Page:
Volume 14 - Issue 2, 2014 - Imaging Insights

A Review of the Place of Contrast Enhanced Ultrasound in International Diagnostic Guidelines


Dr. Demosthenes D. Cokkinos

Radiology Department
Evangelismos Hospital
Athens, Greece

Dr. Eleni G. Antypa

Radiology Department
Evangelismos Hospital
Athens, Greece

Dr. Ploutarchos N. Piperopoulos

Radiology Department
Evangelismos Hospital
Athens, Greece

Ultrasound (US) contrast agents are used extensively worldwide. In order to moderate their application, a first set of guidelines for contrast enhanced ultrasound (CEUS) was published in 2004 by the European Federation of Societies for Ultrasound in Medicine and Biology (EFSUMB), focusing on liver imaging (Albrecht et al. 2004). In 2008, new EFSUMB guidelines (Claudon et al. 2008) reflected changes in available agents, updated liver indications and introduced extrahepatic applications. In 2012 a joint World Federation for Ultrasound in Medicine and Biology (WFUMB)-EFSUMB initiative resulted in updated liver guidelines (Claudon et al. 2013). A year earlier, another set of EFSUMB guidelines studied CEUS for non-liver imaging (Piscaglia et al. 2012). This article assesses the role of these guidelines in common CEUS indications, with the addition of other international guidelines when applicable.


1. Liver
1.1. Focal Liver Lesions (FLLs)Characterisation

CEUS is performed using three different agents:

1. SonoVue (sulfur hexafluoride with a phospholipid shell).

2. Definity/Luminity (octafluoropropane [perflutren] with a lipid shell).

3. Sonazoid (perfluorobutane with a phospholipid shell: hydrogenated egg phosphatidyl serine).


CEUS has high specificity for characterising FLLs (von Herbay et al. 2004; Bleuzen and Tranquart 2004; Ding et al. 2005; Leen et al. 2006), studying enhancement in the arterial, portal and late parenchymal phases. Sonazoid liver enhancement is longer, following a postvascular ‘Kupffer phase’ (Yanagisawa et al. 2007). CEUS is the imaging examination that should be initially performed when a FLL is located on baseline US (Beaton et al. 2010), since it shows the highest sensitivity, specificity and accuracy (Trillaud et al. 2009). When enhancement patterns are typical for specific FLLs (haemangioma, focal nodular hyperplasia, focal fatty change/sparing, certain malignancies), these can be characterised (Claudon et al. 2013) with no additional imaging (see Figure 1). When atypical patterns are noted on CEUS, further examination is warranted.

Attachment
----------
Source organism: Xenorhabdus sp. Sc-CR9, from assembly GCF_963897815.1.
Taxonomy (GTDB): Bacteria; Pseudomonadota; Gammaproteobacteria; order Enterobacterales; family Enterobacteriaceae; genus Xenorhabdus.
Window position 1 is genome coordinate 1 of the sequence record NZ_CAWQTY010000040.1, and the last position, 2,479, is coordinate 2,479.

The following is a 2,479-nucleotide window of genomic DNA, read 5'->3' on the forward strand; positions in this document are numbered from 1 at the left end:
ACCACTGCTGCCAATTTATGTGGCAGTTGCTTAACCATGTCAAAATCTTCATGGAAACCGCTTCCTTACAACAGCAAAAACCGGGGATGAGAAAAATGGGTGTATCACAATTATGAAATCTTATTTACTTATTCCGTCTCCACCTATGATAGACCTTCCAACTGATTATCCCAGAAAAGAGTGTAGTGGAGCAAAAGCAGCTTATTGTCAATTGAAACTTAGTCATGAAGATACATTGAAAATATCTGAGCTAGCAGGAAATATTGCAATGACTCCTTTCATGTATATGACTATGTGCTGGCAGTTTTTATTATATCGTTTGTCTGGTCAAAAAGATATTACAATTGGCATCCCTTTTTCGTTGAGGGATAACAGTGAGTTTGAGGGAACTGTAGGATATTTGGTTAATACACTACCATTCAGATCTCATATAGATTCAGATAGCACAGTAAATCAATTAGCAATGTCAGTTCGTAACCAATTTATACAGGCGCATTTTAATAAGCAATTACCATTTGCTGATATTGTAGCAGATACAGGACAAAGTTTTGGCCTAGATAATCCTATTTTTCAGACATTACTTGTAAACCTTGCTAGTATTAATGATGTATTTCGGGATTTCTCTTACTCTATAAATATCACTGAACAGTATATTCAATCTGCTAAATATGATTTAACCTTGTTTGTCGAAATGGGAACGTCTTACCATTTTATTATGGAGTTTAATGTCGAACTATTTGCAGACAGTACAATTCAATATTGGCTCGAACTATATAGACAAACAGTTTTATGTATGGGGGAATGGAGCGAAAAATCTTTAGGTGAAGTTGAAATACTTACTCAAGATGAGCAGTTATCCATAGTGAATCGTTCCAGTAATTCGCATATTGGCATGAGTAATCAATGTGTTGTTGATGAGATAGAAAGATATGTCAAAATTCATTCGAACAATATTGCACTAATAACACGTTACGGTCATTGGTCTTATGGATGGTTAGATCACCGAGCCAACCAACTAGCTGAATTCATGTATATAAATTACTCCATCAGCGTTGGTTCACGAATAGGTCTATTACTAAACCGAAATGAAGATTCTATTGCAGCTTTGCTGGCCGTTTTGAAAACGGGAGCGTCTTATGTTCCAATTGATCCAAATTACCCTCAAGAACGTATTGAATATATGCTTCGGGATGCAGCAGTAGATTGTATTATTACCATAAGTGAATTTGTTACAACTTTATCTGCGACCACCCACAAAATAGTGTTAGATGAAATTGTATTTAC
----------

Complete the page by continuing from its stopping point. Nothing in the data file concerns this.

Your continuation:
For hepatocellular carcinoma (HCC) study, CEUS has a controversial role. The American Association for the Study of Liver Diseases (AASLD) guidelines (Bruix et al. 2011) suggest an US-based HCC surveillance protocol. In cirrhosis arterial hyperenhancement and late washout on CEUS is crucial for HCC characterisation (Bruix et al. 2011). This pattern corresponds to 97% of HCCs (Boozari et al. 2011; Fan et al. 2006; Foschi et al. 2010; Vilana et al. 2010), but is also seen in peripheral cholangiocarcinoma (CCC) and hepatic lymphoma. Late washout is observed more frequently in poorly differentiated HCCs. Well differentiated HCCs are more isoechoic in the late phase (Boozari et al. 2011; Fan et al. 2006; Iavarone et al. 2010; Jang et al. 2007). CEUS HCC washout is observed less often than CT/MR, due to different contrast pharmacokinetics (Forner et al. 2008). Inconclusive CEUS does not exclude malignancy and should proceed to CT/MR. If these are also inconclusive, biopsy is performed. CEUS, as first-line investigation, is part of the Japanese HCC guidelines, (Kudo et al. 2001b; Kudo and Okanoue 2007), but has been removed from the AASLD guidelines (Bruix et al. 2011). This is partly justified by the still non-existent licence for liver CEUS in the USA and difficulty in differentiating CCC from HCC by CEUS alone, since both lesions show comparable dynamic perfusion patterns (Piscaglia et al. 2006). This risk is minimal when CEUS is performed by skilled operators (Barreiros et al. 2012). CEUS is not included in the European Association for the Study of the Liver (EASL)-European Organisation for Research and Treatment of Cancer (EORTC) Clinical Practice Guidelines for HCC (European Association for the Study of the Liver and European Organisation for Research and Treatment of Cancer 2012), and CT/MR are recommended for noninvasive HCC diagnosis (Piscaglia et al. 2007).